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Z Ernahrungswiss. 1987 Sep;26(3):179-93.

[Intestinal liberation and resorption of monosaccharides from carbohydrates of different degrees of polymerization. I. Relation between intestinal hydrolysis of carbohydrates and resorption of monosaccharides].

[Article in German]

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Institut Für Ernhrungswissenschaft der Justus-Liebig-Universität Giessen.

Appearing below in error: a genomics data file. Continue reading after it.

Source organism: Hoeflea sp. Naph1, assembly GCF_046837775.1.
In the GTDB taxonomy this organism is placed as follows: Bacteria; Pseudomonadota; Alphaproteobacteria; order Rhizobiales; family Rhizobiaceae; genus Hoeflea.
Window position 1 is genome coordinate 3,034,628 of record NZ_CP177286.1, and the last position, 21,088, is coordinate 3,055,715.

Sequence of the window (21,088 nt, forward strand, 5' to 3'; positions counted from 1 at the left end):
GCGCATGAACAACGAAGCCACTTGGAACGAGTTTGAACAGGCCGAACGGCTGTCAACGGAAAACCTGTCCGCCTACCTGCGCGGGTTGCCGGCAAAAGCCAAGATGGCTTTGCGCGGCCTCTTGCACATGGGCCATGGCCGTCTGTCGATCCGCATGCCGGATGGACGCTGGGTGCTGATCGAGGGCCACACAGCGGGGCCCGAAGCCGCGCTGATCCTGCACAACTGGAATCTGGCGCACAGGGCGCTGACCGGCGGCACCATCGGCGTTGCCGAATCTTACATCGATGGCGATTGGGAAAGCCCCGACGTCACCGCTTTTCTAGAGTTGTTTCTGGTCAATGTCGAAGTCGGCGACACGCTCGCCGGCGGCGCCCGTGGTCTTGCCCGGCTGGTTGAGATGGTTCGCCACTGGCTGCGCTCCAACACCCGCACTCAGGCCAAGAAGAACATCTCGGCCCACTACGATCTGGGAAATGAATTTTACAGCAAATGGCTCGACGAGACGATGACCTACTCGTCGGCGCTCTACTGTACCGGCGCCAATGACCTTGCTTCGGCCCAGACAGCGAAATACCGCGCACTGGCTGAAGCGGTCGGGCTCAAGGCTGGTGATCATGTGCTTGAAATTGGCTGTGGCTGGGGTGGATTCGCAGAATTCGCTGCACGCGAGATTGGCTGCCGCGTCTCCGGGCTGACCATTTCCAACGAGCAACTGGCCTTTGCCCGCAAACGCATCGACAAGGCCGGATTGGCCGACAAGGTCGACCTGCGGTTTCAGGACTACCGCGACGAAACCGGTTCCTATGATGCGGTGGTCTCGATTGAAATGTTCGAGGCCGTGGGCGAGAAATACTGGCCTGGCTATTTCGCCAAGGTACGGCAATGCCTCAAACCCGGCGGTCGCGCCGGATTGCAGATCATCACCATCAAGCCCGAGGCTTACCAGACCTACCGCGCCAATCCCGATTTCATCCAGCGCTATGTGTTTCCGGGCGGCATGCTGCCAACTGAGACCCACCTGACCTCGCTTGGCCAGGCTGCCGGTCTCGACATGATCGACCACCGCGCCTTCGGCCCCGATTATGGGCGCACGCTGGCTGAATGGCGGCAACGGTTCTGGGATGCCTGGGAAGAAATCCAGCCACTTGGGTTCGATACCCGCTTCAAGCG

The study was designed to compare the intestinal absorption of monosaccharides from carbohydrates of different chain length. Furthermore, a correlation between the efficiency of hydrolysis of the polymers and the efficiency of the intestinal absorption was expected to be established. Glucose, the disaccharides maltose and sucrose and the polysaccharides maltodextrin DE 20 , maltodextrin DE 5 and starch were employed as substrates. The whole small intestines of anaesthetized rats were perfused in situ for 60 min with 0.5% solutions of these substrates in an open perfusion system. Initially 3-minute fractions of the perfusion medium, later 10-minute fractions were collected. The parameters determined were: secretion of pancreatic alpha-amylase activity, substrate hydrolysis (by alpha-amylase and by disaccharidases of the brush border membrane), intestinal absorption of the monosaccharides. alpha-amylase activity was significantly higher when the perfusion was carried out with starch solution. The possibility is discussed that this high-polymer substrate might stimulate the pancreas to an elevated alpha-amylase secretion. The highest rate of hydrolysis (45 mumol glucose/min) was determined from maltose as a substrate. The cleavage of the high-polymer substrates was less intensive. The hydrolysis of starch was limited by the capacity of the alpha-amylase, that of the sucrose by low activity of the saccharose. Absorption of glucose was more effective from the maltose solution than from the glucose solution. To understand this phenomenon, an additional "hydrolases-related transport system" could be taken into consideration. Glucose absorption from maltodextrin DE 20 was less effective than might have been expected from the rate of hydrolysis. This fact might possibly be explained by an inhibitory effect of oligosaccharides of chain length 4-10, contained in relatively high amounts in maltodextrin DE 20.

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